The Bryce escarpment, with its thousands of geological gargoyles and castellated spires, is the product of the relentless destructive powers of water and time. Under the onslaught of weather, nothing at Bryce Canyon National Park remains the same for long. The canyon is one of the best places on the planet to observe the forces that shape the surface of the earth.
A single summer cloudburst can carry off thousands of tons of gravel, sand, and silt to the Paria River and then on to the Colorado River and into the Grand Canyon. Bryce is changing at a fantastic rate: Its rim is receding one foot every 65 years. The place is an open textbook of geology.
Sixty million years ago, a vast body of water, which we refer to today as Lake Flagstaff, covered southwestern Utah. As the ages passed, sediments of gravel, sand, and mud accumulated to thicknesses of 2,000 feet or more beneath the sea. Eventually, cemented together by minerals and pressure, the sediments turned into solid rock, which is now called the Wasatch Formation.
Beginning about 16 million years ago, colossal movements of the earth's crust forced the formation upward. This stress produced great breaks in the rock. One of these chunks is the Paunsaugunt Plateau. The fracturing of the rock on the eastern side of the plateau, where Bryce is situated, left it particularly vulnerable to the forces of weather, especially to the slow, steady power of water.
These powerful erosive forces are most on display in late winter and early spring. As the ground thaws on warm days, you can hear the grinding, groaning, and grumbling of erosion at work. Water runs down crevices, rocks tumble, and gravel and pebbles shake loose from the sides of the canyon's weird formations.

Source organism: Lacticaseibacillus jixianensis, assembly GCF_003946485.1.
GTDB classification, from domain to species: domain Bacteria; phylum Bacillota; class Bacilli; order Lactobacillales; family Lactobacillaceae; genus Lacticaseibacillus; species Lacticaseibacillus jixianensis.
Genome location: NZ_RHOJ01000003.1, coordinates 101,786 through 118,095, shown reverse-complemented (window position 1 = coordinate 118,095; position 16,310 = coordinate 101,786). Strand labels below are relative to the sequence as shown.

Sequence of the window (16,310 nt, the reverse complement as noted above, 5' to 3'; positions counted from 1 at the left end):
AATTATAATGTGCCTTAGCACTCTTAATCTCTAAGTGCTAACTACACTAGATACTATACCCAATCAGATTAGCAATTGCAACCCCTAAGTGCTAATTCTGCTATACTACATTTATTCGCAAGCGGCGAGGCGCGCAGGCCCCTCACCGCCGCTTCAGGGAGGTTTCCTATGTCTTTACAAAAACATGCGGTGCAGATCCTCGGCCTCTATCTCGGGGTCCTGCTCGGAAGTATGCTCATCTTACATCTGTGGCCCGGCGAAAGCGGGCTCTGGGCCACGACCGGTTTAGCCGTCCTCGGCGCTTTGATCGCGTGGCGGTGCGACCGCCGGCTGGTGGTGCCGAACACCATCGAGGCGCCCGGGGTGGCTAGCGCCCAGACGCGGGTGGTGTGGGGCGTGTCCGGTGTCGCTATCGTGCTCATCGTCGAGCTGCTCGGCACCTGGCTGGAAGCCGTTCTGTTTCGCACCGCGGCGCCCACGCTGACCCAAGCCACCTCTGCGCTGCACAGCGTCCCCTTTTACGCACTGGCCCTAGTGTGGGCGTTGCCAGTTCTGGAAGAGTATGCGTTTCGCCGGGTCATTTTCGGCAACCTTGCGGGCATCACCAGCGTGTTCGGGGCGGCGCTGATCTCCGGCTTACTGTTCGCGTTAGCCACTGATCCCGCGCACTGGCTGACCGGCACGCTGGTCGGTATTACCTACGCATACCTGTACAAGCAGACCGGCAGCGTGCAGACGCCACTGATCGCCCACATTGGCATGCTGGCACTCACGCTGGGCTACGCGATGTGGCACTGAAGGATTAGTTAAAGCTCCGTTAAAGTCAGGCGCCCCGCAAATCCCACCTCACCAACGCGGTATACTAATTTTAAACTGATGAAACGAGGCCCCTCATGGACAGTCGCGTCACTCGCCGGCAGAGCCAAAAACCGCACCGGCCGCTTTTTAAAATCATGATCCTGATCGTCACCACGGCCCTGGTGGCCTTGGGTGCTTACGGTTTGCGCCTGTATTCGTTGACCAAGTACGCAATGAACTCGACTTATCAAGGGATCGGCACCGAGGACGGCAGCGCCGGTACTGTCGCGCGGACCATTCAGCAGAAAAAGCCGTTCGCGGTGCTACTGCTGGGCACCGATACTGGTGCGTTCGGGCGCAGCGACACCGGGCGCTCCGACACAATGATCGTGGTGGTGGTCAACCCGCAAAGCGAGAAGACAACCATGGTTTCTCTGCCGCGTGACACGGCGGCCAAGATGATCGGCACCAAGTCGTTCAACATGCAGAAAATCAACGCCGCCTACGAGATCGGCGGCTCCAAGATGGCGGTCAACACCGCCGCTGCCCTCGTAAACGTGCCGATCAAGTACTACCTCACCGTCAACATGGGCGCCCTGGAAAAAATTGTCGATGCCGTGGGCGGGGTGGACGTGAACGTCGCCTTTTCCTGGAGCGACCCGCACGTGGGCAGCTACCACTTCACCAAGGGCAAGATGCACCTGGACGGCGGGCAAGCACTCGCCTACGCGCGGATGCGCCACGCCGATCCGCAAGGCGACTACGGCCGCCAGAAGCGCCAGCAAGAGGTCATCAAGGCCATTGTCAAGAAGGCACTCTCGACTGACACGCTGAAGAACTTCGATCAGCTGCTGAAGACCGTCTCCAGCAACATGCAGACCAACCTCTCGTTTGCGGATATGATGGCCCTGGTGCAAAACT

In Bryce, the endless power of erosion has sculptured thousands of the limestone hoodoos. Derived from the word "voodoo," the term means "bad luck," but in Bryce Canyon, hoodoo invokes only the benevolent magic of wondrous shapes and colors.
The stunning terra-cotta, yellow, pink, and mauve of the canyon's rock formations result from oxidized chemicals in the stone: Red and yellow come from iron; blue and purple, from manganese. Light also affects the colors of the formations in Bryce. The colors change throughout the day, moving from the blue end of the spectrum in the morning light toward red hues at sunset.
The kaleidescope of colors of Bryce Canyon have amazed travelers for hundreds of years. Today, its geological marvels make the park a perfect destination for sightseers and explorers from around the world.
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